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Iraq election: Winning Sunni candidates targeted by Maliki forces

Four Sunni candidates on Iyad Allawi's winning Iraq election ticket are targets of investigation by forces loyal to Prime Minister Nouri al-Maliki, who is jostling for leverage as the two seek partners for a coalition government.

Iraq election: Residents held a poster of Iyad Allawi as they celebrated the victory of the Iraqiya coalition in parliamentary elections in Baghdad Saturday.

Mohammed Ameen/Reuters

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At least four Sunni Muslim candidates who appear to have won parliamentary seats on the winning ticket of secular leader Iyad Allawi have become targets of investigation by security forces reporting to the narrowly defeated Iraqi Prime Minister Nouri al-Maliki, according to interviews with relatives, Iraqi security forces, and the US military.

All four candidates ran in the Diyala Province of Iraq, a restive mainly Sunni area north of Baghdad. One candidate who won more than 28,000 votes is being held incommunicado in a Baghdad jail, two other winners are on the run and the whereabouts of the fourth, a woman, are unknown.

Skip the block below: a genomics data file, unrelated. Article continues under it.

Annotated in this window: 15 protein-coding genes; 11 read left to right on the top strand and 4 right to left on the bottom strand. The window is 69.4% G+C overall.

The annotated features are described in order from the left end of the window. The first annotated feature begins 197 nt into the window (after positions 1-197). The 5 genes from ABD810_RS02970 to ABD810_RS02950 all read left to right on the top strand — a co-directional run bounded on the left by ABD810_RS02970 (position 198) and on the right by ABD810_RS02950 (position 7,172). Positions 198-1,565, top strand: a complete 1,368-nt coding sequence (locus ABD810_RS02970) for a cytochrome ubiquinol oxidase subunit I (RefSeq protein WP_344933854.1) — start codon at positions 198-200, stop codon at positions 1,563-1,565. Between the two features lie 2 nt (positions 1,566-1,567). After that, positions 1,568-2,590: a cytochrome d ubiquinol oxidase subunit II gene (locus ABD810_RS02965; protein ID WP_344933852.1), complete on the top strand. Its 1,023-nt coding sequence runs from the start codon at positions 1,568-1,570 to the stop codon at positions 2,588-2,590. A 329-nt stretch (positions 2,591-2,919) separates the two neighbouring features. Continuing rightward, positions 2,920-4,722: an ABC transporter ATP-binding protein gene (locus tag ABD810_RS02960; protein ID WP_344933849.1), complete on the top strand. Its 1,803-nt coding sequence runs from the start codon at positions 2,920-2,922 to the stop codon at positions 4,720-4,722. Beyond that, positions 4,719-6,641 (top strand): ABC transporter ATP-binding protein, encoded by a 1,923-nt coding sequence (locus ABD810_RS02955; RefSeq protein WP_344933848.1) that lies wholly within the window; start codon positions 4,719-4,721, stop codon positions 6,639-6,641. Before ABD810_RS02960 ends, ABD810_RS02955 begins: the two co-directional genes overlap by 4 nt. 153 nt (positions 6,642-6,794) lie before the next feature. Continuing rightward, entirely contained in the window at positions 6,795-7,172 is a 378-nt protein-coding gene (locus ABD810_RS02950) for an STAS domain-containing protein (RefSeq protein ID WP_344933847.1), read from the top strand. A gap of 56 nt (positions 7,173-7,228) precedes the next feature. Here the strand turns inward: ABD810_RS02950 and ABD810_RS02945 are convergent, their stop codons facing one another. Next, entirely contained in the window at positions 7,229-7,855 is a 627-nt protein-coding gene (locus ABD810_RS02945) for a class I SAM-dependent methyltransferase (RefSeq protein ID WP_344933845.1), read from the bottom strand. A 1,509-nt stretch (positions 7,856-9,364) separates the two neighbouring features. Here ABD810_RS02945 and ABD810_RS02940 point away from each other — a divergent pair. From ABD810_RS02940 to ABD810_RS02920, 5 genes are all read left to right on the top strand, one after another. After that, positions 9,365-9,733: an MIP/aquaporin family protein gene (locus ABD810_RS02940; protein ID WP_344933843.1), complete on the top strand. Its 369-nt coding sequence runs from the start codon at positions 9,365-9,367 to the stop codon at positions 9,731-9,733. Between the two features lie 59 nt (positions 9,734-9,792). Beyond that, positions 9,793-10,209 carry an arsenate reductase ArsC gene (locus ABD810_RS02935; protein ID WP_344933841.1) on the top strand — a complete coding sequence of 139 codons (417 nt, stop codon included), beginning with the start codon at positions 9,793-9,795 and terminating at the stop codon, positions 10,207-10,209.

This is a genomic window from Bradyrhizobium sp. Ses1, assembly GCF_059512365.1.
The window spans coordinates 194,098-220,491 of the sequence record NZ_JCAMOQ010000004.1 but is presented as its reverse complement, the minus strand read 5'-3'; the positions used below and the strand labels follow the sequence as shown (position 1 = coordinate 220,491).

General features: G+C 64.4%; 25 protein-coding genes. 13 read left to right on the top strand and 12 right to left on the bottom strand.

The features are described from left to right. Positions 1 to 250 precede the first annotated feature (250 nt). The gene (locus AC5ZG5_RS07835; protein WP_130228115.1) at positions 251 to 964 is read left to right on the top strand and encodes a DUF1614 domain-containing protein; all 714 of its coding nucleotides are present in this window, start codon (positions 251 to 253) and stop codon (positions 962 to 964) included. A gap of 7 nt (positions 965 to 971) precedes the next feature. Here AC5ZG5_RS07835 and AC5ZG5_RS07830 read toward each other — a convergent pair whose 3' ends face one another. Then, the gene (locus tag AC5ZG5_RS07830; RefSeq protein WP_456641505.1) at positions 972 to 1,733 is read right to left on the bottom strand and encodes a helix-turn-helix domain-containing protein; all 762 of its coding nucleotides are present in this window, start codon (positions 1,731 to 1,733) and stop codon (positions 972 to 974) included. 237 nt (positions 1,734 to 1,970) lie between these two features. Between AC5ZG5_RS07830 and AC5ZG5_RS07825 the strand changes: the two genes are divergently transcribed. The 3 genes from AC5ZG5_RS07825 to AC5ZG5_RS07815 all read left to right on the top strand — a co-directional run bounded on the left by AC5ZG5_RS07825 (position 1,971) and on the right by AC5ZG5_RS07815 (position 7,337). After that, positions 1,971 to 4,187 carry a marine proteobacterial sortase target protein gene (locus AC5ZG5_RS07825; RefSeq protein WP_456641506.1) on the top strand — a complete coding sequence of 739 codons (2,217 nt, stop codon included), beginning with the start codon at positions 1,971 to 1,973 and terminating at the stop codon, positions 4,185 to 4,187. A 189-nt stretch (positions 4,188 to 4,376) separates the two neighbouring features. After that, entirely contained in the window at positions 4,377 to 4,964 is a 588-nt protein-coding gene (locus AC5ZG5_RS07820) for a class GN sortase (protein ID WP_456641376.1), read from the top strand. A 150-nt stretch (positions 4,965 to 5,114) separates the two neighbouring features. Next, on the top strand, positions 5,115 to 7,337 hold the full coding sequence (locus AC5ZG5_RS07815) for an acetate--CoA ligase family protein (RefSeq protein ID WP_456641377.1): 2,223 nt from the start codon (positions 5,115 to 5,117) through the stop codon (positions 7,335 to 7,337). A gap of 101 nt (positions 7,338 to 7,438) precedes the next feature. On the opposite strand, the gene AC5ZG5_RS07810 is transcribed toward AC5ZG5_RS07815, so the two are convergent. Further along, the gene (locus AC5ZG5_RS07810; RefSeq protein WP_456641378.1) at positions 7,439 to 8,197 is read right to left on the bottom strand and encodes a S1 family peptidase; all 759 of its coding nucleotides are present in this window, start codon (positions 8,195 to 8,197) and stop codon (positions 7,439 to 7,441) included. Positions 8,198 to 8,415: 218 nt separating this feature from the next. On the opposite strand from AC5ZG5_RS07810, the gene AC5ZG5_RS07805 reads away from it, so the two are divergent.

Mr. Maliki alluded to the cases in his televised refusal Friday to accept a loss in the March 7 parliamentary elections, saying of unnamed rival candidates: "What would happen if some of them are in prison now on terror accusations and they participated in the elections and might win?"

Maliki's critics say the Shiite prime minister is using state security forces and the courts to remove political rivals – especially prominent Sunnis – in a last-ditch effort to disqualify candidates from Mr. Allawi's Iraqiya coalition, which holds only a two-seat lead ahead of Maliki's State of Law bloc.


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